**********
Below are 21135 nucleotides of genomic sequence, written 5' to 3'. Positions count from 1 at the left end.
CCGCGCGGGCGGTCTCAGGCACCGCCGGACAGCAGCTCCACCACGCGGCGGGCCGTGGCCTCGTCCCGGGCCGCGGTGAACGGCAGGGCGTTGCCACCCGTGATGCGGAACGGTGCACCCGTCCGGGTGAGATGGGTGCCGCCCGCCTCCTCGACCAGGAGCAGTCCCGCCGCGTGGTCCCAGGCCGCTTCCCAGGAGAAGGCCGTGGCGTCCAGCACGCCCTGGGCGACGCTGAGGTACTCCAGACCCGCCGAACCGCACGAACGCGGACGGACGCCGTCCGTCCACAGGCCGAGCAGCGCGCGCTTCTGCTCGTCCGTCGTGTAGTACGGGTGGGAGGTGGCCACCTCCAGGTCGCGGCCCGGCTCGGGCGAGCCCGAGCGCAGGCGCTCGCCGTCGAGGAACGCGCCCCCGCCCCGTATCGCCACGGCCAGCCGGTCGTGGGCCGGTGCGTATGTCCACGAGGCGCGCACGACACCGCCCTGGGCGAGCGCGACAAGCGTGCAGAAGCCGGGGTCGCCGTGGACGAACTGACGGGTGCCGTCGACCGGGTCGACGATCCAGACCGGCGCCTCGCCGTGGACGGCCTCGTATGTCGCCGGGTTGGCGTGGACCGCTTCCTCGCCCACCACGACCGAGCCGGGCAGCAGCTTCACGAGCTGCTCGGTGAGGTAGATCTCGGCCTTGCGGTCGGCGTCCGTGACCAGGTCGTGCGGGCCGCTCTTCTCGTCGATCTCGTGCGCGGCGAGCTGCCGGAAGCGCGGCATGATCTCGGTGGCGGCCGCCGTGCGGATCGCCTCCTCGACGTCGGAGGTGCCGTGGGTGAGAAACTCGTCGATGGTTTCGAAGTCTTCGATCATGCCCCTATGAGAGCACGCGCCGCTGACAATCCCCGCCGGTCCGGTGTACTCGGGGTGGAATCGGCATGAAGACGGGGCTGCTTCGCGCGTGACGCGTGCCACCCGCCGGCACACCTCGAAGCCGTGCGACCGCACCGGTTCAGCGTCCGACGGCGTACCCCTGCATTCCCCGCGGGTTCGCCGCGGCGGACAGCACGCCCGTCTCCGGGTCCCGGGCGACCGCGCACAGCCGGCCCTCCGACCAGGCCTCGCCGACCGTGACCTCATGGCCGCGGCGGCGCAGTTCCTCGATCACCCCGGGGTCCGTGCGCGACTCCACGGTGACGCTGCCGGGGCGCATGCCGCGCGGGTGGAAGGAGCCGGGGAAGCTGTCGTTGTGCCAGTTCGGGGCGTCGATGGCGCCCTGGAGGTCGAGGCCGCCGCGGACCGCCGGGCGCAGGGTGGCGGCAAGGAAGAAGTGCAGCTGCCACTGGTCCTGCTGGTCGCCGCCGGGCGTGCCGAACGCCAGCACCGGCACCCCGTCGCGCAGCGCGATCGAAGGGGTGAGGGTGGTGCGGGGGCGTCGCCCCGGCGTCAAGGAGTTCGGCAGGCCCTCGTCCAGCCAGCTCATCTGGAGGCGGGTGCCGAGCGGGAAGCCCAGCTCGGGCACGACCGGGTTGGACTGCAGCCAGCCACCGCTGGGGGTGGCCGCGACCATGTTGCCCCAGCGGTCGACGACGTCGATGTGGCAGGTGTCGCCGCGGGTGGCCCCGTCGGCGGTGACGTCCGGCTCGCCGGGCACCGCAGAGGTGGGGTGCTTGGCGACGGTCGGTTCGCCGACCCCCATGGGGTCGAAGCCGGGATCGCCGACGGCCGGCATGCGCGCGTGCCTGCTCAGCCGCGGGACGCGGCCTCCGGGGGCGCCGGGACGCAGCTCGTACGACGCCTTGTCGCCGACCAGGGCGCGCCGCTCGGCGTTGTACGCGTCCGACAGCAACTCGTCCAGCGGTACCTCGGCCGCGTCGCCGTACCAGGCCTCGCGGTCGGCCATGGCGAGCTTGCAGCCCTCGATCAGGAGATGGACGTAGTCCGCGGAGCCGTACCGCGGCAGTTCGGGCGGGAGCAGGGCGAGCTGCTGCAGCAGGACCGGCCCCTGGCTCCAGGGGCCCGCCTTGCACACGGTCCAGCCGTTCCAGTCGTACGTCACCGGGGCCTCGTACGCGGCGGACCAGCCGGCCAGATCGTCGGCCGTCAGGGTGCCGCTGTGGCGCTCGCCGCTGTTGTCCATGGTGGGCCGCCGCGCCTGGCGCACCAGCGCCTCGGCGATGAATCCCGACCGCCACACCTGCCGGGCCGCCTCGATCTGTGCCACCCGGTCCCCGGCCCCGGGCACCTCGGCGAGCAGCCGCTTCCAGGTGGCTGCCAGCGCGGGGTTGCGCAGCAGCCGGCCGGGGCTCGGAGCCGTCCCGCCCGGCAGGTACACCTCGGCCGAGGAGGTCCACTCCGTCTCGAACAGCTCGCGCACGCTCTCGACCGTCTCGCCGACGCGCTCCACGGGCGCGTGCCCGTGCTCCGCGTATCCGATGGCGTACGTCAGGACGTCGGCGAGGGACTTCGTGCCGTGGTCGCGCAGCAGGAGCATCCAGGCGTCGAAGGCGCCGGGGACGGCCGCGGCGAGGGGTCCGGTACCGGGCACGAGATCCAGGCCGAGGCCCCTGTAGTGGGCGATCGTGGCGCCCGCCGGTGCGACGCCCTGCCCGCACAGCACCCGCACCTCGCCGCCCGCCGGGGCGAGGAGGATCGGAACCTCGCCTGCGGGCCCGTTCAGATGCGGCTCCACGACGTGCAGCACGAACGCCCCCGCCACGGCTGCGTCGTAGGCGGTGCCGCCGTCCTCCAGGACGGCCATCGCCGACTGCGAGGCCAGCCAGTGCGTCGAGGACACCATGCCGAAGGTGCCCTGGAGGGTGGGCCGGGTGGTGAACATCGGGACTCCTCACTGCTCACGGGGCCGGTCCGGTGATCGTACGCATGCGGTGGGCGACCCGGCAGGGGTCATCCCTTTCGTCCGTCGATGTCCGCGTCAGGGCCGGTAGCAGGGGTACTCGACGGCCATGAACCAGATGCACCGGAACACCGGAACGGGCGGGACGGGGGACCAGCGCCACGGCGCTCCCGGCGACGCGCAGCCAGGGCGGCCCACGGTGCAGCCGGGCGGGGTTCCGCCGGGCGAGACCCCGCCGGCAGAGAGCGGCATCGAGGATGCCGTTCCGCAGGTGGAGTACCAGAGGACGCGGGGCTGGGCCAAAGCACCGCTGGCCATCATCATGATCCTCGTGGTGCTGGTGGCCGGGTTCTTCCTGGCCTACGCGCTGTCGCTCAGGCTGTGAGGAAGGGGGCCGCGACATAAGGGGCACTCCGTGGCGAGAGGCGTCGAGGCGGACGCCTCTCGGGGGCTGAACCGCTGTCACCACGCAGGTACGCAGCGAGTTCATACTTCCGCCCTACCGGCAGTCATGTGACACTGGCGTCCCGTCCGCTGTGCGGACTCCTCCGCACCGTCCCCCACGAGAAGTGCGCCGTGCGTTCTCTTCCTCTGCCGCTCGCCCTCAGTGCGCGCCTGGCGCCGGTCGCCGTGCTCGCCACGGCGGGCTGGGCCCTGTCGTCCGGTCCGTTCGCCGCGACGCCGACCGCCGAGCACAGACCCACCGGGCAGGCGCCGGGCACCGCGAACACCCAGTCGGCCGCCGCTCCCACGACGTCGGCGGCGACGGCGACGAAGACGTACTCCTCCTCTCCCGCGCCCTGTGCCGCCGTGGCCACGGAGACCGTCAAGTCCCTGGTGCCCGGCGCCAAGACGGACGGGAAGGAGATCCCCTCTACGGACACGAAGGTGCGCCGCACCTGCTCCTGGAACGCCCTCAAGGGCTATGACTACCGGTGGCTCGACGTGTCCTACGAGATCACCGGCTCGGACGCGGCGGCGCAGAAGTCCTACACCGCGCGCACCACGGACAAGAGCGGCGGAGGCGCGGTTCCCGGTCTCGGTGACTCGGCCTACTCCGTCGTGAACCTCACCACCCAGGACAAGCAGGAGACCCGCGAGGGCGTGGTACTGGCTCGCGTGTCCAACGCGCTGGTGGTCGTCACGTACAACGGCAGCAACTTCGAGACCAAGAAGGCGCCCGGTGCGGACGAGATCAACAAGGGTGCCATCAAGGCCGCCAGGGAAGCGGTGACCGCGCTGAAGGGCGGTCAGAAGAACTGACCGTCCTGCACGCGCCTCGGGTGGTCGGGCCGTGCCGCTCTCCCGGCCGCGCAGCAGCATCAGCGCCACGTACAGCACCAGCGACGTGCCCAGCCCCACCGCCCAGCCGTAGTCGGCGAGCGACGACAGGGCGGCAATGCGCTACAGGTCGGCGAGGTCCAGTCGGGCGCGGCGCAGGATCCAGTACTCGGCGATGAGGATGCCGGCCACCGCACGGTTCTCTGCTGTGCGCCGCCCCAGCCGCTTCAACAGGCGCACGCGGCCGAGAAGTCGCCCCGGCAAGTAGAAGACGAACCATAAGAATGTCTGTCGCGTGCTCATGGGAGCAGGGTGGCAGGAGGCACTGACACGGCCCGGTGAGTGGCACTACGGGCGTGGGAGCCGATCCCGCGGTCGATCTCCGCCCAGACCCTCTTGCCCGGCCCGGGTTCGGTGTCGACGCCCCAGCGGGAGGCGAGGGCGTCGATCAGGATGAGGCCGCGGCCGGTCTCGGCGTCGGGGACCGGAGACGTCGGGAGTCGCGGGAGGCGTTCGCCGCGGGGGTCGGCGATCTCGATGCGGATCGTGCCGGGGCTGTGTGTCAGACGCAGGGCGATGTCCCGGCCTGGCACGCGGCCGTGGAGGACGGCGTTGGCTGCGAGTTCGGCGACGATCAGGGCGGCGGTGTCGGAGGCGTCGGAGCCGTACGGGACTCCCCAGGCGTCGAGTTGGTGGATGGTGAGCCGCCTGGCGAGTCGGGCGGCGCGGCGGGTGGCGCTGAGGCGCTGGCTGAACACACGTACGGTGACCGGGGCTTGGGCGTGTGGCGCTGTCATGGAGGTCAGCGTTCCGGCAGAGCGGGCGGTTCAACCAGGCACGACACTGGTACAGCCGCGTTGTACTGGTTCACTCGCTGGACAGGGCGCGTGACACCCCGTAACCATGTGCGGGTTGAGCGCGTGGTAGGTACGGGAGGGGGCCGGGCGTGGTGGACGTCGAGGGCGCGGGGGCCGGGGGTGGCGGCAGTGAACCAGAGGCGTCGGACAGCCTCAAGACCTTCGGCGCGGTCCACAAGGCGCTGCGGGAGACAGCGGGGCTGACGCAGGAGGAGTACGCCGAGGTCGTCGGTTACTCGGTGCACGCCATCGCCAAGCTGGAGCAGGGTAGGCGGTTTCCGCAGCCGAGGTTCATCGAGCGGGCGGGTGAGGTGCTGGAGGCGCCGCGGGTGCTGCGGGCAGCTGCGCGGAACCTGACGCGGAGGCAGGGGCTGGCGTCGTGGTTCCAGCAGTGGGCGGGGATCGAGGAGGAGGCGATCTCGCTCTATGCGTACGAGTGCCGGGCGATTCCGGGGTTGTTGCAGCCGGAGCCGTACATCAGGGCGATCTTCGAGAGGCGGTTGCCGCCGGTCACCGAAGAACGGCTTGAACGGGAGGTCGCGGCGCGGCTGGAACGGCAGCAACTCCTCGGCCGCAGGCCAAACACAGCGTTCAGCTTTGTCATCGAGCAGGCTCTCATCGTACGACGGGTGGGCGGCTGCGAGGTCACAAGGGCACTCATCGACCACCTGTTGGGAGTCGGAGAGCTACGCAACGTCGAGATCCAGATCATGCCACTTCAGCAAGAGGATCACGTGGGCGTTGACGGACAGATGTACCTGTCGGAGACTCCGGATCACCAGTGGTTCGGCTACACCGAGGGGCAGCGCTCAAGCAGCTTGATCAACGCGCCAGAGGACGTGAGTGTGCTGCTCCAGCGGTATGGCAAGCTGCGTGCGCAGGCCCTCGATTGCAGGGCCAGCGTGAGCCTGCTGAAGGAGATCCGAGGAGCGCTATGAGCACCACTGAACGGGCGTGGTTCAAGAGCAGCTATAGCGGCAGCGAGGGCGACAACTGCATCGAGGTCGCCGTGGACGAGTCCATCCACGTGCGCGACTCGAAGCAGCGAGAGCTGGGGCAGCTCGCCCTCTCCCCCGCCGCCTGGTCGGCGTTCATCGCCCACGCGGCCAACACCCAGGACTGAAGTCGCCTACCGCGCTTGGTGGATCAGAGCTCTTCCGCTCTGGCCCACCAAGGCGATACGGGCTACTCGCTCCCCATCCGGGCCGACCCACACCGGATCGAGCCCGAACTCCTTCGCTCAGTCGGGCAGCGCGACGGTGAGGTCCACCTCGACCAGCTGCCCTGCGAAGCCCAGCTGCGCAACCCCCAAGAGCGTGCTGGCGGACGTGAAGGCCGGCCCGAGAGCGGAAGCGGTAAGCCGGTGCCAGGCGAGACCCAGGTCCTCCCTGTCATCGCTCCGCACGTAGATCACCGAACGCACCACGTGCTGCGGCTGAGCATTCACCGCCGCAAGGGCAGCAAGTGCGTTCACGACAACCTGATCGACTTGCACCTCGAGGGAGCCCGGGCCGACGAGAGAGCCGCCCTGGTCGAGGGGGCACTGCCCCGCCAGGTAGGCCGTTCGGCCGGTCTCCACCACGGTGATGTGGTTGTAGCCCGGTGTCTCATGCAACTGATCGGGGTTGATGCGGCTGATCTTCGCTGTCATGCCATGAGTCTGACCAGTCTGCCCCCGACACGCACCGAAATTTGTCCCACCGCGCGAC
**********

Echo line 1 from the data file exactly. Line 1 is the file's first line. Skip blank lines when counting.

Below are 21135 nucleotides of genomic sequence, written 5' to 3'. Positions count from 1 at the left end.